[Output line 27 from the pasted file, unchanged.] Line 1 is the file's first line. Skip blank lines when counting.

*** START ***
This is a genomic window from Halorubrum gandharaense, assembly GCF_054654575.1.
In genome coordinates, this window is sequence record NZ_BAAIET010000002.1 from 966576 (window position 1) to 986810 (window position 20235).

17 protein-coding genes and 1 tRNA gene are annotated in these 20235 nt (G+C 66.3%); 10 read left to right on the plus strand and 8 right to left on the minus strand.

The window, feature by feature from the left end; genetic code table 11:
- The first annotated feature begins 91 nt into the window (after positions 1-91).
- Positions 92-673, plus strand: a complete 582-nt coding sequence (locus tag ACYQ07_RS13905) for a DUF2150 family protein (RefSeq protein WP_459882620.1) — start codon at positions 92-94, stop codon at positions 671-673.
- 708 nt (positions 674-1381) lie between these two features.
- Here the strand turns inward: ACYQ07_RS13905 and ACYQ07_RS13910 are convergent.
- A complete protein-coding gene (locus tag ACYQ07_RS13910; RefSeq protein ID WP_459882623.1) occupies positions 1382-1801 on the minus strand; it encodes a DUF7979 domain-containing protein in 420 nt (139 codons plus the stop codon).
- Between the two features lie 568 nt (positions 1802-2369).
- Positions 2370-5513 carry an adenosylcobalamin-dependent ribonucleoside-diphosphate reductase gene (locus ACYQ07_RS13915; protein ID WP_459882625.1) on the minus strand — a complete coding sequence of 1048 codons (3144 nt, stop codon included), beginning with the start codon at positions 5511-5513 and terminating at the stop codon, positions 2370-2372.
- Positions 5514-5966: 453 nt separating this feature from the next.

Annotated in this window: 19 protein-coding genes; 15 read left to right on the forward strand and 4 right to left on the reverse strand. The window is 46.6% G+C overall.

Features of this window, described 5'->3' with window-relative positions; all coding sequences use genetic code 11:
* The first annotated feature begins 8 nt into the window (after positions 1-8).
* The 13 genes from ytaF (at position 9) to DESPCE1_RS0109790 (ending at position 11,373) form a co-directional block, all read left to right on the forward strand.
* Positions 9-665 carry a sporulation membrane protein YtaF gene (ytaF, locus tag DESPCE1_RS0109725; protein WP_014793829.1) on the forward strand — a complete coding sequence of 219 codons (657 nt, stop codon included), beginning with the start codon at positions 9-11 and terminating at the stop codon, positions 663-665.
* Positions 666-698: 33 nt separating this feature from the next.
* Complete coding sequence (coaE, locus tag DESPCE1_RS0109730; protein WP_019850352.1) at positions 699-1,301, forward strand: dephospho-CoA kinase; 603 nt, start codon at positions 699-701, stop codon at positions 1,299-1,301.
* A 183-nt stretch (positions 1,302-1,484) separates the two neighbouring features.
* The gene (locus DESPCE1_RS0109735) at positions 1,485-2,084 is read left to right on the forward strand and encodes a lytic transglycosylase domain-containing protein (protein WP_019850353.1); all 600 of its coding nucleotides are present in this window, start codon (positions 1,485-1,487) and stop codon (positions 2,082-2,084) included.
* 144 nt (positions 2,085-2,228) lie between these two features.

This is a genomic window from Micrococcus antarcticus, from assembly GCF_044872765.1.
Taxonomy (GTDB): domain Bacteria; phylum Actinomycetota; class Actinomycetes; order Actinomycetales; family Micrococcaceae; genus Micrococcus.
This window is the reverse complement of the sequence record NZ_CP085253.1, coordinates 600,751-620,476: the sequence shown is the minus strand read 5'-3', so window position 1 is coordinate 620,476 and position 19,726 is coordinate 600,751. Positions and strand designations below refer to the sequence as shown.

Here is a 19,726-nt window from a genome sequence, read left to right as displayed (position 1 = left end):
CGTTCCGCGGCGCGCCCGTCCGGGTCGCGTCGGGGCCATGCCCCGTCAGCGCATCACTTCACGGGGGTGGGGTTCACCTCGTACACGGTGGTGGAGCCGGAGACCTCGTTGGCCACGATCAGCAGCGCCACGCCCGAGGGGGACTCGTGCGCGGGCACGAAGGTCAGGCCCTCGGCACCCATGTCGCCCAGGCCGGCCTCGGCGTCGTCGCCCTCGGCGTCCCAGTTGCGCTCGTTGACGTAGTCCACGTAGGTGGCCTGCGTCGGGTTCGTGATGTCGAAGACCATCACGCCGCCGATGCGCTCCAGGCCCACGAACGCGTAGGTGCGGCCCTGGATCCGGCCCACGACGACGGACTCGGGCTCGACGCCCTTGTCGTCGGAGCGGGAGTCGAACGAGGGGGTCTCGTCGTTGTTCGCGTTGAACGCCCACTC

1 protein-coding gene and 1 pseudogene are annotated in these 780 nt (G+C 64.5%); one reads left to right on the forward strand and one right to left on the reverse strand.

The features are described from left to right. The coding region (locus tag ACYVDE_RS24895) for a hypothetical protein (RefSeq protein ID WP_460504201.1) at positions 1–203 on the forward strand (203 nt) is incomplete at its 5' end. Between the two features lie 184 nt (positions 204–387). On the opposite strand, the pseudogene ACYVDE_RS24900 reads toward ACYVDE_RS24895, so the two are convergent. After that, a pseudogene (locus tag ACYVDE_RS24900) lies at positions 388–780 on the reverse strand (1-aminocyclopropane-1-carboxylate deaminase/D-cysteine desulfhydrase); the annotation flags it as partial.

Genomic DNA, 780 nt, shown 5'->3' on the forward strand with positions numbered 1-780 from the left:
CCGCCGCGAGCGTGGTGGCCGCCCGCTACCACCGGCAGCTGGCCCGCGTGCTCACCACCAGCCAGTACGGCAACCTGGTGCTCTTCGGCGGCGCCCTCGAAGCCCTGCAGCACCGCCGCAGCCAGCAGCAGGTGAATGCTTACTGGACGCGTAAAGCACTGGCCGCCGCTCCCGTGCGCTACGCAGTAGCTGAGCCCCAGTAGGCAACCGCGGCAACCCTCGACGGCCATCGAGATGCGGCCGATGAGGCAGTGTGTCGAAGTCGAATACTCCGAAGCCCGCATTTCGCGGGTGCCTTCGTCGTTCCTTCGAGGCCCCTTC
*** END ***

CGTTCCGCGGCGCGCCCGTCCGGGTCGCGTCGGGGCCATGCCCCGTCAGCGCATCACTTCACGGGGGTGGGGTTCACCTCGTACACGGTGGTGGAGCCGGAGACCTCGTTGGCCACGATCAGCAGCGCCACGCCCGAGGGGGACTCGTGCGCGGGCACGAAGGTCAGGCCCTCGGCACCCATGTCGCCCAGGCCGGCCTCGGCGTCGTCGCCCTCGGCGTCCCAGTTGCGCTCGTTGACGTAGTCCACGTAGGTGGCCTGCGTCGGGTTCGTGATGTCGAAGACCATCACGCCGCCGATGCGCTCCAGGCCCACGAACGCGTAGGTGCGGCCCTGGATCCGGCCCACGACGACGGACTCGGGCTCGACGCCCTTGTCGTCGGAGCGGGAGTCGAACGAGGGGGTCTCGTCGTTGTTCGCGTTGAACGCCCACTC